Amanda Knox had a list of questions she longed to ask the killer of British student Meredith Kercher in court but was denied the chance, her stepfather said.
Rudy Guede, the first person to be convicted of the 2007 murder in the Italian town of Perugia, gave evidence for the prosecution at the American's appeal hearing.
Knox, who was found guilty of killing the University of Leeds student in separate proceedings, was keen to take the opportunity to quiz him about his evidence.
But to her frustration he was escorted out of court before she could do so, Chris Mellas said.
"Amanda had a big long list of very detailed questions for him but for whatever reason the judge wouldn't allow it so it didn't happen," he said after the hearing.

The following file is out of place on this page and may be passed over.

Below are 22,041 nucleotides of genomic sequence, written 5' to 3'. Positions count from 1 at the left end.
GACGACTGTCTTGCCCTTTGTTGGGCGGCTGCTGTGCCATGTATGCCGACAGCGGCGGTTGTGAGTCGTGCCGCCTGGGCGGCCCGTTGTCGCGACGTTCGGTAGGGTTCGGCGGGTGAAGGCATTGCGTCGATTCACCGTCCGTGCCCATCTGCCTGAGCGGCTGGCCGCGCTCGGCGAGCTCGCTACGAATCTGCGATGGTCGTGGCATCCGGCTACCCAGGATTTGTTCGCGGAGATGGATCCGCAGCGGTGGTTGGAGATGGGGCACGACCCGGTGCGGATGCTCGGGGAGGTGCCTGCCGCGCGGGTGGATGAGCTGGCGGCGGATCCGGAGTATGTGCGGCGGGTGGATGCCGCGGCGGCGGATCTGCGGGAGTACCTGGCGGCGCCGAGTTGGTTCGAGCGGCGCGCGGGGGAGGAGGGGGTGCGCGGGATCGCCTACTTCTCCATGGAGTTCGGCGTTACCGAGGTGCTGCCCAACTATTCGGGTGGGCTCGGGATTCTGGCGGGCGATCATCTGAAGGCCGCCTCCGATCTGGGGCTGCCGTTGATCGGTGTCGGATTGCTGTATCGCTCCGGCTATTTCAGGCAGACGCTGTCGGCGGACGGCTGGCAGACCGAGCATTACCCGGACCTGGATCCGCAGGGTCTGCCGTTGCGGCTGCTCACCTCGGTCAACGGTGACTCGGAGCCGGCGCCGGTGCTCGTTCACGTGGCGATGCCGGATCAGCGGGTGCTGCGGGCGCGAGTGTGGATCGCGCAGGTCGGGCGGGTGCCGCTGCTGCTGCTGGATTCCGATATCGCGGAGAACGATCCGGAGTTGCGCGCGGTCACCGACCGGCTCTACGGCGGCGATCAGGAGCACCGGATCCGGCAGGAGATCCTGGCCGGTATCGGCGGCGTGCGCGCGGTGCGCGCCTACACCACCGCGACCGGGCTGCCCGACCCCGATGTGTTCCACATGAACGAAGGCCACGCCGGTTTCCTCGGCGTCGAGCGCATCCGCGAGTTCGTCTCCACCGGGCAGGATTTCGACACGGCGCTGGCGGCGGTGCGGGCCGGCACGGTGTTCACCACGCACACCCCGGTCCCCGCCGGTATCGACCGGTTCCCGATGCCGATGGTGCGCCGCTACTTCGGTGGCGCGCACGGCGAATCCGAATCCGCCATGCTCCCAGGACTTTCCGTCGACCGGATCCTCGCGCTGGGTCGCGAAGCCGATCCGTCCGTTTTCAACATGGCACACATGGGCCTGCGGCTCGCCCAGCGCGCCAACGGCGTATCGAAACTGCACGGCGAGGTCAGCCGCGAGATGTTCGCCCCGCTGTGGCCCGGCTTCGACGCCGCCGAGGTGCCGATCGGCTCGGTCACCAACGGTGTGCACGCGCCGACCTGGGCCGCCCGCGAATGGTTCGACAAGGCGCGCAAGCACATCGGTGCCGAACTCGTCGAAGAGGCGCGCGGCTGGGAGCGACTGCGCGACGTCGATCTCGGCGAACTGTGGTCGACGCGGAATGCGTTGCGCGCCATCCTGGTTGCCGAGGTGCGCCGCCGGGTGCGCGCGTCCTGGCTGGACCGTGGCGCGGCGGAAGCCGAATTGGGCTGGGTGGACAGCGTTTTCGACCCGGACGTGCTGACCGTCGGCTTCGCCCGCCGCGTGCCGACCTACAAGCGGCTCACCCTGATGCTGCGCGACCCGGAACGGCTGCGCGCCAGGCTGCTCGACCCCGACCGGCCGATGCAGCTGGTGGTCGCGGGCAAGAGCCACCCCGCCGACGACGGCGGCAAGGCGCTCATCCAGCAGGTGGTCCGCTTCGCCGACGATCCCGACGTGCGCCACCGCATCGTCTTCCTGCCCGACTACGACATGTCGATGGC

Guede appeared before a packed courtroom to confirm the contents of a letter he wrote to his lawyers last year, which ends with a direct accusation against Knox and her Italian ex-boyfriend Raffaele Sollecito.
In the March 2010 letter, which was read out in court, Guede claimed he had nothing to do with the "horrible murder of the splendid and wonderful Meredith Kercher by Knox and Sollecito".
He told the court: "This is a thought I've always had in my mind. It's not up to me to decide who killed Meredith Kercher."
Guede was convicted of the murder of 21-year-old Miss Kercher, from Coulsdon in Surrey, in a fast-track trial held separately from the trial of Knox and Sollecito. He denies any wrongdoing.
Knox, 23, and Sollecito, 26, both deny wrongdoing and are fighting to overturn their guilty verdicts and their respective jail sentences of 26 and 25 years.